How to Achieve Your Goals in 2018

Deep down, we all know we won’t stick out our New Year’s Resolution.

Most of us make pretty half-arse ones too, meaning we’re setting ourselves up for failure before we’ve even begun.

If you really want to change your habits for the better in 2018, here’s some tips.

Know your why

One of the first keys to creating a successful goal is to know your why.

Knowing your why makes a huge difference whether your goal is to start a business, write a book, or exercise more.

Exercising more and eating healthily because you feel like you should aren’t good enough reasons to motivate you.

Setting a target weight will help, but as soon as you reach your goal, then what?

Are you going to go back to your previous eating habits?

Studies have shown that if you go on a fad diet, then reach your goal weight, you’ll slip back into your old habits and end up weighing more than you did when you started your diet.

Instead, aim to be healthier because a) being unhealthy can kill you and b) you can do more when you’re healthy.

For me, I need to get healthy because a) it makes my asthma better, b) my joints seize up less, c) it helps me to manage my anxiety, and d) I’m less likely to end up with chronic back pain like everyone else in my family.

While I’m not a fan of exercise, it’s impossible to hate every form of exercise that’s out there.

Try lots of different things out to see what sticks, and don’t go cold turkey when it comes to your favourite foods. Ease them out of your diet, or use them as rewards in small doses.

If you’re not sure why you’ve chosen your particular goal, chances are, you’re doing it because you feel like you should, not because you want to.

Don’t call them New Year’s Resolutions

Call them a goal or an objective.

Call them anything but a New Year’s Resolution.

A goal or objective sounds much more concrete than New Year’s Resolution, which we all know nobody sticks to past January.

If you’re working on something particularly big, such as forming a writing career or starting a business, don’t call it a hobby, either.

Call it your second job, or, my favourite, your side hustle.

Our hobbies are things that we do to relax. We don’t take them as seriously and we don’t put as much work into them as we do jobs or careers.

Most of the hobby writers I know have barely finished their first manuscript, despite having been part of local writing communities for years or having graduated from university with a writing degree years ago.

They dream about seeing their book on the shelves in the local bookshop, but they’ll never achieve it because they don’t take it seriously enough.

When you see your writing or your business or whatever it is you want to do as something more than a hobby, you put more effort into it.

You also take it more seriously, and therefore so do the people around you, meaning they’re less likely to interrupt you when you’re working on it.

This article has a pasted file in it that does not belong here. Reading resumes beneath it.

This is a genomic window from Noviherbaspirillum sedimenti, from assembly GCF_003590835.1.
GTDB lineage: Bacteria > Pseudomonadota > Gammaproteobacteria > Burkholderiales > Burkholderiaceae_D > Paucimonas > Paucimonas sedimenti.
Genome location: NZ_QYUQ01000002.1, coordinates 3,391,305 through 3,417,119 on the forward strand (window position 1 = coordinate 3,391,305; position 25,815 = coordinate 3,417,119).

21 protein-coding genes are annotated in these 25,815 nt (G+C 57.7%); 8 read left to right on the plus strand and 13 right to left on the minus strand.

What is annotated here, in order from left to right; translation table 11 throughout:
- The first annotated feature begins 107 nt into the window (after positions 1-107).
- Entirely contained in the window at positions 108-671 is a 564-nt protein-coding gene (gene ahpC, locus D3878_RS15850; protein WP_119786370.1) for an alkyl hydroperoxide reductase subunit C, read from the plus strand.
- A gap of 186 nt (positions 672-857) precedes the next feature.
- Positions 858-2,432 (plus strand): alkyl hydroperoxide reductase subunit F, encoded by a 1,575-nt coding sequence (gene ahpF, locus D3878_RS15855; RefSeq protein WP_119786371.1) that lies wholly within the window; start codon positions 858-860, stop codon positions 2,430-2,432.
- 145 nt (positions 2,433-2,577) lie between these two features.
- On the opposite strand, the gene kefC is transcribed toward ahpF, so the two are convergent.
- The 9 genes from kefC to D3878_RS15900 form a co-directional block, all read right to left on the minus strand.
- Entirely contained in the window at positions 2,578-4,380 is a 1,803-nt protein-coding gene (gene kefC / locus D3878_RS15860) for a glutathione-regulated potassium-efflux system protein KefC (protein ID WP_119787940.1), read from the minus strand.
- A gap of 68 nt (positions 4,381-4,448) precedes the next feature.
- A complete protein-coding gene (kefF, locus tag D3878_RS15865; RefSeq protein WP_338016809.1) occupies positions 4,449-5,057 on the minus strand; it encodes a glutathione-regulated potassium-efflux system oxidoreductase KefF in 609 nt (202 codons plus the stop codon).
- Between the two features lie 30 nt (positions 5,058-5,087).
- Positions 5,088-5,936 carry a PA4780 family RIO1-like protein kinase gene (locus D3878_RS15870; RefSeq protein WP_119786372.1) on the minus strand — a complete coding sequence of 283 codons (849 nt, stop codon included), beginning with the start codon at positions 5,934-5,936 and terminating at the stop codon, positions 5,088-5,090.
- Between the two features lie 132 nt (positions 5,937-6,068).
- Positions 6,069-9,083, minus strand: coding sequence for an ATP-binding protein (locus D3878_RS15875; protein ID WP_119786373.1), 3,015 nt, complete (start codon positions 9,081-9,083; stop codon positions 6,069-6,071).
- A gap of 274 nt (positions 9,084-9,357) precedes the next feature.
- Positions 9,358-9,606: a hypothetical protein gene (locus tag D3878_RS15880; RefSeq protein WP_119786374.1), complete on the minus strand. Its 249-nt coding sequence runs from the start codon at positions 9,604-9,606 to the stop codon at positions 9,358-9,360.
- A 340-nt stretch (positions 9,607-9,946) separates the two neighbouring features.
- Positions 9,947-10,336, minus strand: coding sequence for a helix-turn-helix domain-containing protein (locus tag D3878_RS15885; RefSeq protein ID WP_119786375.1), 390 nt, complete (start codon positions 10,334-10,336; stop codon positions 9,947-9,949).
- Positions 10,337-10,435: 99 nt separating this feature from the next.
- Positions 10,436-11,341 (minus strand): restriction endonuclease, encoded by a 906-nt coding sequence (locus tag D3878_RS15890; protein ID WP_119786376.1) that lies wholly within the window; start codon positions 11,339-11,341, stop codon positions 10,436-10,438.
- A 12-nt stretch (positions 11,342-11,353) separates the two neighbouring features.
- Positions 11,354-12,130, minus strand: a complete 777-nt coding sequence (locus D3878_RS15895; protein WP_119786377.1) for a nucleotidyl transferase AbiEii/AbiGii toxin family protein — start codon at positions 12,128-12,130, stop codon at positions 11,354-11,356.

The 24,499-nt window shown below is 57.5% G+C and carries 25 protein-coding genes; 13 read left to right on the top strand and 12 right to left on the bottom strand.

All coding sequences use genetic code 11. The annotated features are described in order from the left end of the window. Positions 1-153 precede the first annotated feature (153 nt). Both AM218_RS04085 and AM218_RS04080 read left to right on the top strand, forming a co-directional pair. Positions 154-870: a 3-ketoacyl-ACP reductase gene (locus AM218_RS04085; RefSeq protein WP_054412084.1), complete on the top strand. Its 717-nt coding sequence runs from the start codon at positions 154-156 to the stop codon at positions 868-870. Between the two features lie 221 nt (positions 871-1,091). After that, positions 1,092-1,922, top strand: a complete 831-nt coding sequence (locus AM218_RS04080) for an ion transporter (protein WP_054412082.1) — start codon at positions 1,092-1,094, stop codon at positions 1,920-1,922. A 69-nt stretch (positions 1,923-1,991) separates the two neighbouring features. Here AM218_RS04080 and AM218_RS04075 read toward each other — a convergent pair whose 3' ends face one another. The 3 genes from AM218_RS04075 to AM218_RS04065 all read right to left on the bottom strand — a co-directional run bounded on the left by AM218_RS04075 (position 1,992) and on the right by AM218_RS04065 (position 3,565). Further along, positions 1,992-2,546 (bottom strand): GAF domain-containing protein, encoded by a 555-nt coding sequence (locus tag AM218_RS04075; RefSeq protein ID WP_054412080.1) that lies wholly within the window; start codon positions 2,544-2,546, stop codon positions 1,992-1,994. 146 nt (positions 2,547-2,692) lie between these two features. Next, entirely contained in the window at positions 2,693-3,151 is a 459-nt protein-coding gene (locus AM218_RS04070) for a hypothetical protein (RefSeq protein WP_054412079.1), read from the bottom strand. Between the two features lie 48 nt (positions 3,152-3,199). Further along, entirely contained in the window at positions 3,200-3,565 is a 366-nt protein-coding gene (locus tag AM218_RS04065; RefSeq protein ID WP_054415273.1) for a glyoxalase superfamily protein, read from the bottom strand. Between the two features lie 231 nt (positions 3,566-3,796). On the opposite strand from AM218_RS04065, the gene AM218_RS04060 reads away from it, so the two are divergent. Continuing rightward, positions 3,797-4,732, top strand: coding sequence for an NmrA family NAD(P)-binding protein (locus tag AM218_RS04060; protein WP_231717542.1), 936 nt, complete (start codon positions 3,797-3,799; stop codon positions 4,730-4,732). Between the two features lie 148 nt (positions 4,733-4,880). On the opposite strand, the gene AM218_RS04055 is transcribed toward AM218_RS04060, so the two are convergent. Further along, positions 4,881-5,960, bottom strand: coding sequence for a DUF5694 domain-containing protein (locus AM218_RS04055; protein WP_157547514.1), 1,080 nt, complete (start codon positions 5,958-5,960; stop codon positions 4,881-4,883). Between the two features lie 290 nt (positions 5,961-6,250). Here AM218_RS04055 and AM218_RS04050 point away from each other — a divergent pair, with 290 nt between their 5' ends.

Tell other people what you’re doing

Having people to hold you accountable can be a great way to stay motivated.

They can ask you about your goals and progress, and give you someone to troubleshoot with when you’re struggling.

Supportive friends and family are imperative in everything in life, but sometimes the internet can help, too.

There are hashtags out there for pretty much everything, and just a simple tweet with the right hashtag can help you to find a support group in no time.

Track your progress

Every time you work on your goal, mark your progress on a calendar.

If you can, stick it on the wall where the rest of your household can see it.

This not only reinforces the accountability, but also gives you a reminder.

You’ll start to like seeing that mark on the calendar each day, and soon, you’ll have a habit on your hands.

Small changes can make big differences

When it comes to building new habits, we often dive in at the deep end, then are surprised when we fail. If you haven’t swum in a decade, you’re not going to be able to do 1000m on your first day.

Starting off with small, attainable goals and building yourself up over time helps to not only cement your new habits in your mind, but increase your mental and physical strength, too.

A five-minute daily writing habit at the start of January could become a five-hour daily writing habit if you stick to it long enough (and you have that much time to spare).

Reward yourself

We’re all too harsh on ourselves when we fail.

Punishing ourselves for failing only ends up making us feel worse.

Instead of punishing yourself, be kind to yourself.

Take a bath.

Drink your favourite coffee.

Do something that will make you feel good.

Then, when you’re ready, assess what went wrong so that you can start afresh with your newfound lessons.

Go forth and succeed!

Go on, I know you can do it ;)

Want to make 2018 your most productive year yet?

Productivity for Writers is just what you need! It’s full of tips and tricks to help you better manage your time and defeat your inner critic.

It’s available now from all good ebook retailers.

This story is published in The Startup, Medium’s largest entrepreneurship publication followed by 277,994+ people.

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